Catherine MacLellan and Tara MacLean grew up together, consider themselves family, have the same job, and by coincidence, both had the same goal for 2017. They desperately wanted to spend the whole summer in the place they love and call home, Prince Edward Island. And independently, they both came up with the same solution. They each spent the summer presenting theatrical shows on the Island, both of which proved to be huge hits with audiences, and career highlights for each singer-songwriter.
Who wouldn’t want to spend the summer on P.E.I.? Especially with its coastline covered in amazing beaches, its many restaurants out-doing each other, serving up all manner of seafood delicacies, and a relaxed, life-is-good attitude everywhere. Even with tens of thousands of tourists arriving from all over the world, it’s still surprisingly un-crowded. But you can’t stay at the beach all night, and those tourists are always looking for some evening entertainment.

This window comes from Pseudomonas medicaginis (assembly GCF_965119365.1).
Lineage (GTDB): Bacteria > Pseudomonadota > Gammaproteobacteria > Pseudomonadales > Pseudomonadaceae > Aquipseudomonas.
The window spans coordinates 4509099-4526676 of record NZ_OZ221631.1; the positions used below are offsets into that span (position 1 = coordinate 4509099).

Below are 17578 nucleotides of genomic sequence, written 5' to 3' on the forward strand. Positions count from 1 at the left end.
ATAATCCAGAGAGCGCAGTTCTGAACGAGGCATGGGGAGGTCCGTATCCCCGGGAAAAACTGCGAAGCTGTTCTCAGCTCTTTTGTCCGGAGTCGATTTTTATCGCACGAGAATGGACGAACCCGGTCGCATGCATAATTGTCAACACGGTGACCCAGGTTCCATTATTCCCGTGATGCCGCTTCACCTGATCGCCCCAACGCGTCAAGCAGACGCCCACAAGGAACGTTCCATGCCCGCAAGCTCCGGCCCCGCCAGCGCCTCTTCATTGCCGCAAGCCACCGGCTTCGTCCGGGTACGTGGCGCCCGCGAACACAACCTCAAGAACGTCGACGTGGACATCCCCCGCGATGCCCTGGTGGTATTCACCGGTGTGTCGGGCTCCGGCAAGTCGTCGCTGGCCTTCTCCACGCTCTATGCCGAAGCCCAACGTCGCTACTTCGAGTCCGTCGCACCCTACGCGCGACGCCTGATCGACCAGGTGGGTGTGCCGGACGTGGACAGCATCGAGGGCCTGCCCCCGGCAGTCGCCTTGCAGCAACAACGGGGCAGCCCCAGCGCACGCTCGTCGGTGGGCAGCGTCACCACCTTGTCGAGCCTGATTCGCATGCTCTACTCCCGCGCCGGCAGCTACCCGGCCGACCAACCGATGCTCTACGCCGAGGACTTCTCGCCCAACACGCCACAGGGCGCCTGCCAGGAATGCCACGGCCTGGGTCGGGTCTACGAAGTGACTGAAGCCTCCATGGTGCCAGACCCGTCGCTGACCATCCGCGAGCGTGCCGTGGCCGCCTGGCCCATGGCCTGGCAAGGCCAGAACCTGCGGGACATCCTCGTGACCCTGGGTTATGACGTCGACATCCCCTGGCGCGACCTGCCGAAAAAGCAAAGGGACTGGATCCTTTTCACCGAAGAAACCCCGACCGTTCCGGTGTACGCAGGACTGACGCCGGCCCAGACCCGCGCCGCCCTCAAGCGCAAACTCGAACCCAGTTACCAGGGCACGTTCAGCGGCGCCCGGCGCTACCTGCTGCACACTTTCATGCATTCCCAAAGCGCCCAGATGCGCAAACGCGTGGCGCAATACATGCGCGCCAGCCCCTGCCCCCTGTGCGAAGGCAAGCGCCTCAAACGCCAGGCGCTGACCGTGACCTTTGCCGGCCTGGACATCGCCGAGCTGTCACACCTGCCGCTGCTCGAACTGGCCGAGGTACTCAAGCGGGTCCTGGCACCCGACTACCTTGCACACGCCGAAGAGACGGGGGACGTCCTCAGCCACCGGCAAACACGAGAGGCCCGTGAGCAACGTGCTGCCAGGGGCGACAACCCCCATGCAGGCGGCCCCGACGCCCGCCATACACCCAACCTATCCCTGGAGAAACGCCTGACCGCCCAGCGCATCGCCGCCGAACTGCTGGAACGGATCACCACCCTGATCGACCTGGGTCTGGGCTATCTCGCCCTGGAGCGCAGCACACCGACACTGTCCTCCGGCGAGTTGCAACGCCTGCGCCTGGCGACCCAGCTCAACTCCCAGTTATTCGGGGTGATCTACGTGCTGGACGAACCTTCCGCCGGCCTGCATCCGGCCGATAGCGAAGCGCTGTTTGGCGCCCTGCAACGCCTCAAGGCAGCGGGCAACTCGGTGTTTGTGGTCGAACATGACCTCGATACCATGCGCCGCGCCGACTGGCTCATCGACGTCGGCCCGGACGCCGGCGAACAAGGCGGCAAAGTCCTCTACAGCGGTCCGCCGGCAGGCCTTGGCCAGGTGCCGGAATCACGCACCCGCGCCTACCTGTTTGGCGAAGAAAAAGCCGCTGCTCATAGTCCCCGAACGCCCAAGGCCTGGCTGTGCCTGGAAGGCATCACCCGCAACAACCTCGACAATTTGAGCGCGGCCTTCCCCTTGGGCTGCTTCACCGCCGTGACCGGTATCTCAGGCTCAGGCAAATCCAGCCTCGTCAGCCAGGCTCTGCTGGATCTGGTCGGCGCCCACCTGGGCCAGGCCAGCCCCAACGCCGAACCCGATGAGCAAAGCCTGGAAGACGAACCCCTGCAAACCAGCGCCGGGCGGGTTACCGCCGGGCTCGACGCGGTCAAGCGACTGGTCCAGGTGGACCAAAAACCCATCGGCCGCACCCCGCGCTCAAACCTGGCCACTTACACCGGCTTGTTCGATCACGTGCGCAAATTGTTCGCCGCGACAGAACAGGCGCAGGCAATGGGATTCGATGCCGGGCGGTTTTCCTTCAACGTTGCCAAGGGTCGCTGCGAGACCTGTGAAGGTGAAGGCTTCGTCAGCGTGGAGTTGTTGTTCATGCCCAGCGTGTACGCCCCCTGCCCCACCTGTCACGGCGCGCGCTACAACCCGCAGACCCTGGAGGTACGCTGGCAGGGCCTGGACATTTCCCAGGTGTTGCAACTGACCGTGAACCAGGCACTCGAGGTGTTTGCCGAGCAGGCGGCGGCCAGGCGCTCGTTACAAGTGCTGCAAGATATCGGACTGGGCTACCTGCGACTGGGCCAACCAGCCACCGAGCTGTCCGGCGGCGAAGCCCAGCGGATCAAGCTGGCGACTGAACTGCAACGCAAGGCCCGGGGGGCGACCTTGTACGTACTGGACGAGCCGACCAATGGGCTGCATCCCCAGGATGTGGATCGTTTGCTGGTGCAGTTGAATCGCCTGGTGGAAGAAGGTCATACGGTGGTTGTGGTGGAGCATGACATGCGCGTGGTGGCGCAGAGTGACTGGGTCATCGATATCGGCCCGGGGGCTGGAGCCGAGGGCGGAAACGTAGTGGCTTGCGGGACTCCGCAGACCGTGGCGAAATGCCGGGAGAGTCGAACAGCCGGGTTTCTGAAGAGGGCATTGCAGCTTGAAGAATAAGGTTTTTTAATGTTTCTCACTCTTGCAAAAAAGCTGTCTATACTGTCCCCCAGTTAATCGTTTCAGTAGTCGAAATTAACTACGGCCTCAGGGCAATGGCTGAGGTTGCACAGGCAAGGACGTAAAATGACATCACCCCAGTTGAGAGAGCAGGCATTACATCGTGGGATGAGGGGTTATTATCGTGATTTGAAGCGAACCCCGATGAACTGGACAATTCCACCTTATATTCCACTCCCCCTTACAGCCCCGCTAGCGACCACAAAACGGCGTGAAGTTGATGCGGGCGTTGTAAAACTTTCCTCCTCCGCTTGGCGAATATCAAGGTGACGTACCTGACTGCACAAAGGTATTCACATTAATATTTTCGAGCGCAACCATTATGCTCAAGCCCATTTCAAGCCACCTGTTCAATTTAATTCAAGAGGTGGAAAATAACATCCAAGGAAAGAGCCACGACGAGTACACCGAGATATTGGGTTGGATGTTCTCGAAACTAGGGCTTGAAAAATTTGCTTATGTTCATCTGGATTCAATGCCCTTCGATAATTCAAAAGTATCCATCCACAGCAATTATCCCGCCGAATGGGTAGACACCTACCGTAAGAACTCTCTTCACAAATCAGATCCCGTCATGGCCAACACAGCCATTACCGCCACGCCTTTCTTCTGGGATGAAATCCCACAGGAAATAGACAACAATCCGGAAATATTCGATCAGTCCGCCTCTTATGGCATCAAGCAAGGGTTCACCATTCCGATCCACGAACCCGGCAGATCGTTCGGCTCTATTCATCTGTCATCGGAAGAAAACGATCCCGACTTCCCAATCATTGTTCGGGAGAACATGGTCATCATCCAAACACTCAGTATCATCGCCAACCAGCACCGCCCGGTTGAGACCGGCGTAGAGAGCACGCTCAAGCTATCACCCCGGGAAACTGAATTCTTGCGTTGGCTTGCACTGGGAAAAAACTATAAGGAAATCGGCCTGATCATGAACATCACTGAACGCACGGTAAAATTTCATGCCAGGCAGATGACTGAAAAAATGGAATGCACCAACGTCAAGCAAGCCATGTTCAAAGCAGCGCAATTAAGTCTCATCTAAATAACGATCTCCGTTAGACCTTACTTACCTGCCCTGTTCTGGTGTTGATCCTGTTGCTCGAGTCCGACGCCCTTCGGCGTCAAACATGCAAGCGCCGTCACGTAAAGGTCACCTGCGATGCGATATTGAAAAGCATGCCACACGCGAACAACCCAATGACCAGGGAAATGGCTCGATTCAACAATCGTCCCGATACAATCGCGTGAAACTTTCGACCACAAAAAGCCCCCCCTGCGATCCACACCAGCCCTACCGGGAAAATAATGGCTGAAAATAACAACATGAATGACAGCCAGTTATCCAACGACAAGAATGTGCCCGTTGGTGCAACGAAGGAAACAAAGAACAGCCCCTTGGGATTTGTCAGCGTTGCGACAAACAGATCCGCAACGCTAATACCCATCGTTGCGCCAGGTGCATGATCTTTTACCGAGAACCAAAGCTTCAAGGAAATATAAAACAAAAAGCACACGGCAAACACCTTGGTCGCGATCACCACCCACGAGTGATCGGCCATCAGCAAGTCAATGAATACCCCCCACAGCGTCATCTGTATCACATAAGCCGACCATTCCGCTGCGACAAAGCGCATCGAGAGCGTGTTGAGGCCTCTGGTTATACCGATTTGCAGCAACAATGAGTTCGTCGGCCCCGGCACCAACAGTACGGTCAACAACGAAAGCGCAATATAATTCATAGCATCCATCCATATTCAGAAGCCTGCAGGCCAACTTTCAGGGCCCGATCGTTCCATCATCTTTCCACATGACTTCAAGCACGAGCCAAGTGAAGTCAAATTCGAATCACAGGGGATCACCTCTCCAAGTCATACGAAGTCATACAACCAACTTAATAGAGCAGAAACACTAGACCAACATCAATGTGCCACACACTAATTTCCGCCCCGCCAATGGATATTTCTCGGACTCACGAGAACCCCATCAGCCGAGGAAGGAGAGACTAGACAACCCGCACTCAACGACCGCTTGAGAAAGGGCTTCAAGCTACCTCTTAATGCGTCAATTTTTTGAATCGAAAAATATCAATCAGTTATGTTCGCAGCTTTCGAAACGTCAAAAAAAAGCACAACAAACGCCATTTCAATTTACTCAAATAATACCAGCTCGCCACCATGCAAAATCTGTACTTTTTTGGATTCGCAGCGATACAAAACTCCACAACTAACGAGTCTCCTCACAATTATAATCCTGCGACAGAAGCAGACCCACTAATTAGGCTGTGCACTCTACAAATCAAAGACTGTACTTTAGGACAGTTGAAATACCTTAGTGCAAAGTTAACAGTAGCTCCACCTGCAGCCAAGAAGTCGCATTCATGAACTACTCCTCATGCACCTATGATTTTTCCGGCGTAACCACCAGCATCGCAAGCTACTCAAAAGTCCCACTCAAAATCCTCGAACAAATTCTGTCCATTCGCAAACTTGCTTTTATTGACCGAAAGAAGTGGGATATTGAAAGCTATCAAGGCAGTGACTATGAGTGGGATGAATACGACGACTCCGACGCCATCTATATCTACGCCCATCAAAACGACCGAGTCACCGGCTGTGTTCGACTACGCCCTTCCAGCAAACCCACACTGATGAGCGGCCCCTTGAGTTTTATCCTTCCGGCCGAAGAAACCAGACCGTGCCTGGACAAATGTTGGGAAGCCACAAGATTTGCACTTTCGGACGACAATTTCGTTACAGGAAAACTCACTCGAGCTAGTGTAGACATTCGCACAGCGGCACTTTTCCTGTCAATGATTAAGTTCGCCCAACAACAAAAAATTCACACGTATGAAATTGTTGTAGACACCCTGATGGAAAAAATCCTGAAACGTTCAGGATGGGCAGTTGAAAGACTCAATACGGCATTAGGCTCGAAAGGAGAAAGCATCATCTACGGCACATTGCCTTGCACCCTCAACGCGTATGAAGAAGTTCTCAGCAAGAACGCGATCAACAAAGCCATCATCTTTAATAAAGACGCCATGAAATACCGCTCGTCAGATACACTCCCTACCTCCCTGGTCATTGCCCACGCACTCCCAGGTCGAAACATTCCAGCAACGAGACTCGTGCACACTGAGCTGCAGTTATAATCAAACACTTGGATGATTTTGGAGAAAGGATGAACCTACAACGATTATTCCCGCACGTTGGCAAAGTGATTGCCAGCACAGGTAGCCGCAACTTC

MacLellan lives in P.E.I. year-round, and is always faced with a dilemma. She loves being home, but has to leave for most of her work, especially touring the summer festival circuit. “Living in P.E.I., you want to be here as much as you can,” she says. “Especially in the summer, because you wait all winter long for the summer… Somebody like me, who’s touring all the time, never really gets to enjoy it.”